Campaign management tools
|This article does not cite any references or sources. (November 2009)|
|Part of the Politics series|
In the past, political campaigns were conducted using traditional methods of personal contact, such as television and radio media purchasing, print advertising and direct mail. However, the rising popularity of the Internet has changed how campaigns talk to voters, and also how campaigns maintain communications between staff members, volunteers and political consultants, and getting the campaign message out via the web, e-mail and interactive web forms.
Campaigns are also utilizing an increasing number of tools that assist with accounting, contact management, and handling increasingly complicated government regulations.
The exact best implementation of these sort of tools is under debate. Politicians in many states have started websites and weblogs (or "blogs") with a variety of degrees of success. Social software has been used to benefit politicians. However, at the same time, companies are offering tools that push the edge of social responsibility, including Spamming. Other companies pretending to be legitimate polling agencies, attempt to influence voters through leading questions, in so called "push polls".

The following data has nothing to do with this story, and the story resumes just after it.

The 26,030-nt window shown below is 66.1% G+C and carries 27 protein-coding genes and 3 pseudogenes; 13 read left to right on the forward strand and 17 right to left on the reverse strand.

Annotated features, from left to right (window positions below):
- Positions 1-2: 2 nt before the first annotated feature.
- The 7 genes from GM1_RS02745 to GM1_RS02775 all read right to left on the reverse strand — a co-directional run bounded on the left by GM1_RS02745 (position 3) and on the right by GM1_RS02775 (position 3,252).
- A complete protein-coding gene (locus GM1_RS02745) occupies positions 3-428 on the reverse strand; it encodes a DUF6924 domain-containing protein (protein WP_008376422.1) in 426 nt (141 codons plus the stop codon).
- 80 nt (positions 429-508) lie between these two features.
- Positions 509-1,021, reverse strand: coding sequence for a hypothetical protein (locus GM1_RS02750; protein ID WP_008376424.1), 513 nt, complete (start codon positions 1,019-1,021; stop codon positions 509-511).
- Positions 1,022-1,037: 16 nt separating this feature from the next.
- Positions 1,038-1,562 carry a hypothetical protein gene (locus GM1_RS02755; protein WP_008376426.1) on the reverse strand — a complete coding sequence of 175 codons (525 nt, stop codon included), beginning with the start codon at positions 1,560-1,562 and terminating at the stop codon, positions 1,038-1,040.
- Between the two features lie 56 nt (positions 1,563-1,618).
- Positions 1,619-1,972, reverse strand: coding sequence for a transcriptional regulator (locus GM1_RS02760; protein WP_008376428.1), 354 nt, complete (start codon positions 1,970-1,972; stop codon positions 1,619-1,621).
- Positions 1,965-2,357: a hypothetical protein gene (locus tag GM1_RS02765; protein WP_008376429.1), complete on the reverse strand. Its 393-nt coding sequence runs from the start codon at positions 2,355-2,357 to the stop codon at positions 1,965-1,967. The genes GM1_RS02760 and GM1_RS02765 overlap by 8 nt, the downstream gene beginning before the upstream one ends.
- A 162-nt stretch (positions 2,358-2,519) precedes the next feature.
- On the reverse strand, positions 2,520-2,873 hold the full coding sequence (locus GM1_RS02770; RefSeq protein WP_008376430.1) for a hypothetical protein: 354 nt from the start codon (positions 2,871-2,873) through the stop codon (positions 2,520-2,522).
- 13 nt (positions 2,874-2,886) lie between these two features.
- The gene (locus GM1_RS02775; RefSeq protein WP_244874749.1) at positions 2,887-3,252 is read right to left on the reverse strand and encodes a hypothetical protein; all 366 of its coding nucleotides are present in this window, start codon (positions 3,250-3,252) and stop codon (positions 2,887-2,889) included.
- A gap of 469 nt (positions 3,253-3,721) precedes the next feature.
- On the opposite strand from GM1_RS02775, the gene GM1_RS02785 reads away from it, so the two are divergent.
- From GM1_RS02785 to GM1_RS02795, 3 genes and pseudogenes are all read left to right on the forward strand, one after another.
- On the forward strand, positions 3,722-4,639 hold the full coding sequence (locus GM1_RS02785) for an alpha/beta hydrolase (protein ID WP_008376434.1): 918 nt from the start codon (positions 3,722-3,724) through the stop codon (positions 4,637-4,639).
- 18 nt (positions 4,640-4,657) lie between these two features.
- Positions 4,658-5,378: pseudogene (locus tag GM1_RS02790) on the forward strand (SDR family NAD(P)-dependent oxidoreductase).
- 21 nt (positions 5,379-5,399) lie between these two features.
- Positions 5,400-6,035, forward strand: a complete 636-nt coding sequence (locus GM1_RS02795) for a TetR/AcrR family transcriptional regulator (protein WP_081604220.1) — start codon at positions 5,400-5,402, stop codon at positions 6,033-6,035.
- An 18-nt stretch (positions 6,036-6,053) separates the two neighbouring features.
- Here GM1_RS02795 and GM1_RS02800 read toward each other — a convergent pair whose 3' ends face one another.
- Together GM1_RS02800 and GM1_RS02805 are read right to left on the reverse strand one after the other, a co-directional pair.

Some of the tools are those which enable the formation of local groups. These rapidly forming groups give citizens the confidence that they are not alone, and inspire collective actions. As Reed's law predicted, tools that enable group formations at the edges of the network (Edge Tools), deliver measurable value, as can be seen by the use of Meetup and Get Local on the Howard Dean campaign. While many activists and technologists see great value in these tools, many campaign professionals fear the loss of control. The value of these tools to campaigns below the Presidential level also remains uncertain.
Other kinds of internet tools for campaign management do not have such specific methods of organizing people. There is an increasing number of companies providing web-based software to replace database systems that require a specific computer or network. By making databases for GOTV/voter tracking, fundraising, accounting and campaign management accessible from any location, these vendors are allowing campaigns to take advantage of resources that many individual volunteers and campaign staff have available at home, expanding the use of distributed campaigning techniques.